By Mark Kelly
I’ve been on the road lately, and everywhere I go, I hear huge determination to curb gun violence and real excitement about a simple, really important first step we can take: closing the so-called gun show loophole and instituting one simple system for background checks.
But then I read the newspaper or watch TV, and I hear other voices — specifically, the leadership of the National Rifle Association — describing this proposed legislation in terms that are misleading at best. They’re calling on legislators to make it easier, instead of harder, for criminals and the dangerously mentally ill to get guns.
You read that right. Not harder, easier. Which isn’t what the more than 74 percent of NRA members in this country who are law-abiding citizens and responsible gun owners, as Gabby and I are, and who support expanding background checks, believe.
Making the system of background checks fair and consistent isn’t hard to understand. If you don’t think there should be two different sets of rules, leveling the playing field and expanding the effective National Instant Criminal Background Check System is the way to go. For the same reasons we don’t make getting screened for bombs or weapons at the airport optional, or registering your car something you only have to do if you want to, having a giant loophole in the background check system just doesn’t make sense.
But it’s clear that for reasons of their own, the NRA leadership has decided to dig in and — against all evidence and common sense — preserve a system that makes it easier for criminals to get guns.
Here are the facts:
Criminals and the mentally ill do submit to background checks — and any effort to convince you otherwise is flat out wrong. We know roughly 1.7 million criminals and mentally ill people have been stopped from buying a gun by a background check since 1999. What we don’t know is how many of them got a gun anyway at a gun show or different private sale.
Criminals use the gun show and private sales loophole to get their guns, and then they use them to kill and injure. Eighty percent of criminals who committed a crime with a gun said they got their gun through a private transfer with no background check.
Background checks are easy and fast. When I bought a hunting rifle at a Walmart in November, my instant background check took less than five minutes; 91 percent of checks are instantaneous.
An extension of the current background check system cannot by law or by practice result in a registry of guns or gun owners. Such a registry is against the law, and the federal government does not even collect the records that would constitute a registry.
The reality is that closing the gun-show loophole and expanding a simple system that works will respect, not encroach, on our Second Amendment rights. Ninety-one percent of background checks are completed instantaneously and records are kept by the folks who run them, not by the government. And we’re not looking to limit private transfers — proposed legislation should and will take into account transfers between family members, for example, and the needs of citizens in rural locations.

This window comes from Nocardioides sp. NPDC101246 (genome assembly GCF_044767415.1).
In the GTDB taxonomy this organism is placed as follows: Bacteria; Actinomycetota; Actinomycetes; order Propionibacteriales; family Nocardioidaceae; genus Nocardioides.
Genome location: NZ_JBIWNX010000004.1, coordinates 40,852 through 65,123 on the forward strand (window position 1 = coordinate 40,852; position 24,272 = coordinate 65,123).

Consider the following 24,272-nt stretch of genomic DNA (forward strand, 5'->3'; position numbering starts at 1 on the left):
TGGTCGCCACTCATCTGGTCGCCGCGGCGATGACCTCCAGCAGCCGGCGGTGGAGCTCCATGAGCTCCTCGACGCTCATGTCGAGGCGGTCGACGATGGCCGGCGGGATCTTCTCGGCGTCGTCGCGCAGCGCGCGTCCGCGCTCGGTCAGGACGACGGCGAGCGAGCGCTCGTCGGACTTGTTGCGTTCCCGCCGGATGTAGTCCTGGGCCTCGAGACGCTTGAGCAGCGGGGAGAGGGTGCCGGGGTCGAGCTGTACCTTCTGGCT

The NRA leadership and others are right to identify some systematic challenges we face in expanding the NICS background system — like streamlining the records process, and prosecuting more of the criminals who do try to buy a gun — but they are flat out wrong to use those operational challenges as a reason to say no to a simple universal background check.
As a former astronaut, I’ve got a pretty seasoned perspective on operational challenges. When something breaks on the space shuttle, the crew doesn’t throw up their hands and decide to go to the golf course instead of the International Space Station. We roll up our sleeves and figure out how to make it work. That means having the perseverance to find solutions, to look closely at systems that aren’t working, so that we achieve new heights of accomplishments. And working on complicated solutions means having a straightforward grasp of the facts and a willingness to find common purpose with others, no matter how diverse the team is.
That’s the approach Gabby took to Congress, too, and it’s a quintessentially American approach we all ought to take as we work to protect the safety of our communities. Background checks protect the Second Amendment rights of law-abiding citizens, and they serve a patriotic purpose: making sure that we have one system for those who want to purchase a firearm, not two: one for those desperate to avoid detection and bent on violence, and one for the rest of us.
Capt. Mark Kelly served in the U.S. Navy for 25 years, flew combat missions during Operation Desert Storm and was the final commander of the Space Shuttle Endeavor. He is the co-founder of Americans for Responsible Solutions with his wife, former Arizona Rep. Gabrielle Giffords, who was shot in the head by a deranged gunman who also injured thirteen people were and killed six others at a 2011 meeting with constituents in Tucson, Arizona.
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